By Ross Russell

What defines or differentiates the 20% of elk hunters that harvest 80% of the elk year after year?

Is it luck, experience, perseverance, dedication, practice, desire, knowledge, work ethic? Is it sheer how bad do you want to harvest a mature bull elk and what are you willing to sacrifice to have that opportunity?

Each year thousands of elk hunters will hunt across the west dreaming of harvesting a mature bull, but only a small percentage of those hunters will succeed. What is it that you can do that will give yourself the best opportunity to be successful?

From my 30+ years of elk hunting, my top 6 suggestions to putting the odds in your favor for an elk rack on the wall are the following:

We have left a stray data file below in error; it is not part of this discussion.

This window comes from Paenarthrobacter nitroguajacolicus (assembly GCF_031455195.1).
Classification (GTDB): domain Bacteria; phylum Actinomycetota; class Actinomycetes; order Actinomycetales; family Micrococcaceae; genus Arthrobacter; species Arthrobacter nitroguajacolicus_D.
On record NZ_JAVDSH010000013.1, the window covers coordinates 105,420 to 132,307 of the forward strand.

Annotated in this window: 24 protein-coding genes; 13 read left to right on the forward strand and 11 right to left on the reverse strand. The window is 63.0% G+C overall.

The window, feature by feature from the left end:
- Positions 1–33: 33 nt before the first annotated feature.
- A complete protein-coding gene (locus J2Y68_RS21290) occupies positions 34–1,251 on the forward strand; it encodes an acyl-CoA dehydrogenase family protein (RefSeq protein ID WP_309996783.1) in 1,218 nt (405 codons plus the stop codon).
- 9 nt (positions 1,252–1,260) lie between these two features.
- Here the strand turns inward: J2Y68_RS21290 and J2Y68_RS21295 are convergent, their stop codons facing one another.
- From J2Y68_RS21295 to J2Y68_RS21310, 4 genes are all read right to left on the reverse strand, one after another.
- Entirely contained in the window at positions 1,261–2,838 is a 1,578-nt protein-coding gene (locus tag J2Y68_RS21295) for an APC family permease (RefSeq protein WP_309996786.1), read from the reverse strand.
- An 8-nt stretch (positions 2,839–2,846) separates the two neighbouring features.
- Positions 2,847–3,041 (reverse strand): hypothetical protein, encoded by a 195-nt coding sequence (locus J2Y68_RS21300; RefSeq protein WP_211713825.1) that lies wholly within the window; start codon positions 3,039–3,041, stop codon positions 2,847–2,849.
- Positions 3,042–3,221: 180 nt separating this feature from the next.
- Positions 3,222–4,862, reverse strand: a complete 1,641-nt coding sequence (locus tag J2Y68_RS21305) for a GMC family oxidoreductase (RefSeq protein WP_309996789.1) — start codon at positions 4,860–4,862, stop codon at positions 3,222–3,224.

1. Your biggest asset is your body and mental preparation. The opportunity that we all dream about can come down to a critical few seconds. To seal the deal on this opportunity, you have to be able to get into elk country, get out of elk country, and make the shot when presented. A pre-season workout plan of some type will help you enjoy the adventure to the fullest and allow your body to be your best asset while afield. Each of us has many things pulling at us on daily basis; work, life, family, etc, but somewhere in the mix we have to dedicate time to this asset. It does not have to be extreme or a super endurance event, but 45-60 minutes on a treadmill, with a grade of 10-15 can go a long way in preparing you for those elk country climbs; because as we know, the elk and mountains don’t care what type of shape you’re in and the mountains don’t get flatter with time. Additionally, positive thoughts of success and visualization of shot execution will go a long way in making the dream come true. Anyone who has hunted elk has had down days, questioned why they are afield, battled the elements and wondered if the opportunity would ever come. I have been in this mindset, but I keep telling myself, success breeds success and when I’m in doubt, I grab the photo album in my rig and take a quick look. This tends to quickly change my mindset.